The Furman Power Conditioner controls buzz and hum

For those of you who don’t want to be “that guy”—the guy whose bar gig rig involves rackmount gear—we suggest you look away. The studio applications for power conditioning equipment are obvious, but for some reason a lot of players are comfortable rolling the dice and using office-supply-store power strips for gigs, only to scramble for that potentially deadly 99-cent, two-prong adapter when that inevitable buzz rears its ugly head. The P-1800 PF R’s superb instrument-specific uses should tempt you to buy a portable rack box to put next to your amp.

 

An update to Furman’s Power Factor Pro R, the P-1800 PF R features the company’s surge, spike and voltage technologies, as well as their new Clear Tone and Power Factor technologies, designed specifically for high-current electronic gear like guitar amps and powered studio monitors. We’re talking 45-plus amps of instantaneous reserve current and tuned filtering circuits that allow your amp to perform like it should—regardless of a whether a venue’s stage outlets are powering five neon beer signs and the kitchen’s deep freeze.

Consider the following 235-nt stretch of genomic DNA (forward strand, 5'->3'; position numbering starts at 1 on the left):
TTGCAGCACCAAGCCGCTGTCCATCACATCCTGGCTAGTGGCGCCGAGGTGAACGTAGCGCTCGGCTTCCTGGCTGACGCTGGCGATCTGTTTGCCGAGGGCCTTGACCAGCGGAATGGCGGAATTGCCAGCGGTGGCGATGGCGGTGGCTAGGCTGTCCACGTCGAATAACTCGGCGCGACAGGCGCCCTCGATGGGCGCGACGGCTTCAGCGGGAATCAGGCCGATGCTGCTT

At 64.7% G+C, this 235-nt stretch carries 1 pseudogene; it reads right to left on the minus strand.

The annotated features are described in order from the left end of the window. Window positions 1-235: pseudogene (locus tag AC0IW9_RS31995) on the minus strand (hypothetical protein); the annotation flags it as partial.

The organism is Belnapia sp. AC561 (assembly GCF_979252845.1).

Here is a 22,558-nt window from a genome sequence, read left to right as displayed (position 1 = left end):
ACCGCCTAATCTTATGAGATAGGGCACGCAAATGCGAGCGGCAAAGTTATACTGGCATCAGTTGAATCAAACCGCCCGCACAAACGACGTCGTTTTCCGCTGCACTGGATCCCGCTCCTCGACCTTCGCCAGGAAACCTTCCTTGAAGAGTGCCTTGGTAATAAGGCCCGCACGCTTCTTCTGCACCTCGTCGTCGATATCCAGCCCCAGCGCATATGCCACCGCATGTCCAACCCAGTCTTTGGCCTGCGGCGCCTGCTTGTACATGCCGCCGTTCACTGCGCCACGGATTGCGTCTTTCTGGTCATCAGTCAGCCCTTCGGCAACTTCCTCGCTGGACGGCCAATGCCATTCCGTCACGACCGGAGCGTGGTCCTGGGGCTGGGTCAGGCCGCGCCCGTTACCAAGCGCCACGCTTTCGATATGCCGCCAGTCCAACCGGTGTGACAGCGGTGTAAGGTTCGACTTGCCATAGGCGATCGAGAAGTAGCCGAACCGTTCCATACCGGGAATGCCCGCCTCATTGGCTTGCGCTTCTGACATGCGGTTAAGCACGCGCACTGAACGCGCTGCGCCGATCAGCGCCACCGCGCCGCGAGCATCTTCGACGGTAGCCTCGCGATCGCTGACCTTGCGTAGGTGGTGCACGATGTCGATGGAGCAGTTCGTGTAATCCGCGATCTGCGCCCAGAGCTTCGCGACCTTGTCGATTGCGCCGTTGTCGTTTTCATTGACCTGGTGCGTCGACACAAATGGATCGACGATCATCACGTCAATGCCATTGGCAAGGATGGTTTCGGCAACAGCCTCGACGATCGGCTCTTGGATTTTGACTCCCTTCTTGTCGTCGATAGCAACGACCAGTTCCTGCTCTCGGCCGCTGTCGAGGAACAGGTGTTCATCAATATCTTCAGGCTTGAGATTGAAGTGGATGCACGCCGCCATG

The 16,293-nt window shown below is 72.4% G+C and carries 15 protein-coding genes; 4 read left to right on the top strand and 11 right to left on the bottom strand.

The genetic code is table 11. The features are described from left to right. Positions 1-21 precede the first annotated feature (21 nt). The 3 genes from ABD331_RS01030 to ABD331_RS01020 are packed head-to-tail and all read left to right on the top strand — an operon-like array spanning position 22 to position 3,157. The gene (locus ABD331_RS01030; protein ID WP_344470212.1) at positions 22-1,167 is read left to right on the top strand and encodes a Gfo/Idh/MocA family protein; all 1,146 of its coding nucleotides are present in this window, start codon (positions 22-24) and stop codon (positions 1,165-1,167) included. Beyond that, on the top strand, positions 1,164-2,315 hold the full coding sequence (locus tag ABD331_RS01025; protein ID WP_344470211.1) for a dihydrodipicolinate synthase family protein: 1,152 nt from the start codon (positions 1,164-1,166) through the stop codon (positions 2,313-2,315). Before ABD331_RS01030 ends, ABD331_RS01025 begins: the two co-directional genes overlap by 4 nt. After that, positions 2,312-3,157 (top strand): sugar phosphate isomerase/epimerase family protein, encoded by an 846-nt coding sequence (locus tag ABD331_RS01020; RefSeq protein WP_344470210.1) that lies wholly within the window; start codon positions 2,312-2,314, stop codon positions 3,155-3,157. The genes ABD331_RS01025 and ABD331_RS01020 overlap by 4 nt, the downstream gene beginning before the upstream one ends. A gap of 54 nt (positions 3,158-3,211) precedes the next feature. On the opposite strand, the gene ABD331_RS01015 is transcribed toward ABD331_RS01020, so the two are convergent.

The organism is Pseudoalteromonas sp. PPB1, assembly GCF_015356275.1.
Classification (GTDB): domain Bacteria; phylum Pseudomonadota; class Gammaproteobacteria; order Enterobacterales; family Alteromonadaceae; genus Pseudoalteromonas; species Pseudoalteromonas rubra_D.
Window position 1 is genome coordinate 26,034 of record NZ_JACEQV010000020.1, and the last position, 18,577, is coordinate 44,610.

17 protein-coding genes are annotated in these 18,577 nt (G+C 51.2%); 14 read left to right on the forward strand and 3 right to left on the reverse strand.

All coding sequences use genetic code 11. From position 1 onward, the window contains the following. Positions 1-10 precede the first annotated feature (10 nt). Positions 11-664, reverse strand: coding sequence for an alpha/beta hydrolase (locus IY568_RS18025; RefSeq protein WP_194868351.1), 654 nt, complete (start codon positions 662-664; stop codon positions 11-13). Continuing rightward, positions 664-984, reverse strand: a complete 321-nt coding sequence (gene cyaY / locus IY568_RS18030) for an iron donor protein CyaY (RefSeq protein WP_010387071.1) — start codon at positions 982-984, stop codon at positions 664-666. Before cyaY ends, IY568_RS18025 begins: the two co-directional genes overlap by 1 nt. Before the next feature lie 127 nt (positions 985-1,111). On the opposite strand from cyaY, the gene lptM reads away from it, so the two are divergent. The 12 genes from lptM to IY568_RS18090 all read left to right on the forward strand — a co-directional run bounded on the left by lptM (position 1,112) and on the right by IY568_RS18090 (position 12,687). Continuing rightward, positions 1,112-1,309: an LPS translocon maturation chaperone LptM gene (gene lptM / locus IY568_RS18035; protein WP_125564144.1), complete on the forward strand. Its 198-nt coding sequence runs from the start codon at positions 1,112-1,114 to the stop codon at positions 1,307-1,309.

A digital voltmeter/ammeter takes the mystery out of current draw, while nine outlets (one on the front) in isolated banks give you more than you should need for a single rig. Extra touches include three wallwart-spaced outlets with securing straps, a BNC connector in the back for your gooseneck lamp, and even a front panel USB outlet.

Our demo unit handled amp testing in various circuits with aplomb, providing slightly to dramatically cleaner sound (not to mention peace of mind) when A/B’d with a Furman Merit X Series conditioner, a number of strips, and no conditioner at all.

Furman Sound
List $599
furmansound.com

A maze of modulation and reverberations leads down many colorful tone vortices.

Deep clanging reverb tones. Unexpected reverb/modulation combinations.

Steep learning curve for a superficially simple pedal.

$209

SolidGoldFX Ether
solidgoldfx.com

4.5
4
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A lot of cruel fates can befall a gig. But unless you’re a complete pedal addict or live in high-gain-only realms, doing a gig with just a reverb- and tremolo-equipped amp is not one of them. Usually a nice splash of reverb makes the lamest tone pretty okay. Add a little tremolo on top and you have to work to not be at least a little funky, surfy, or spacy. You see, reverb and modulation go together like beans and rice. That truth, it seems, extends even to maximalist expressions of that formula—like the SolidGold FX Ether.

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The Atlas Compressor offers up an extensive library of compression options and allows for transformation into a bass specific compression machine.


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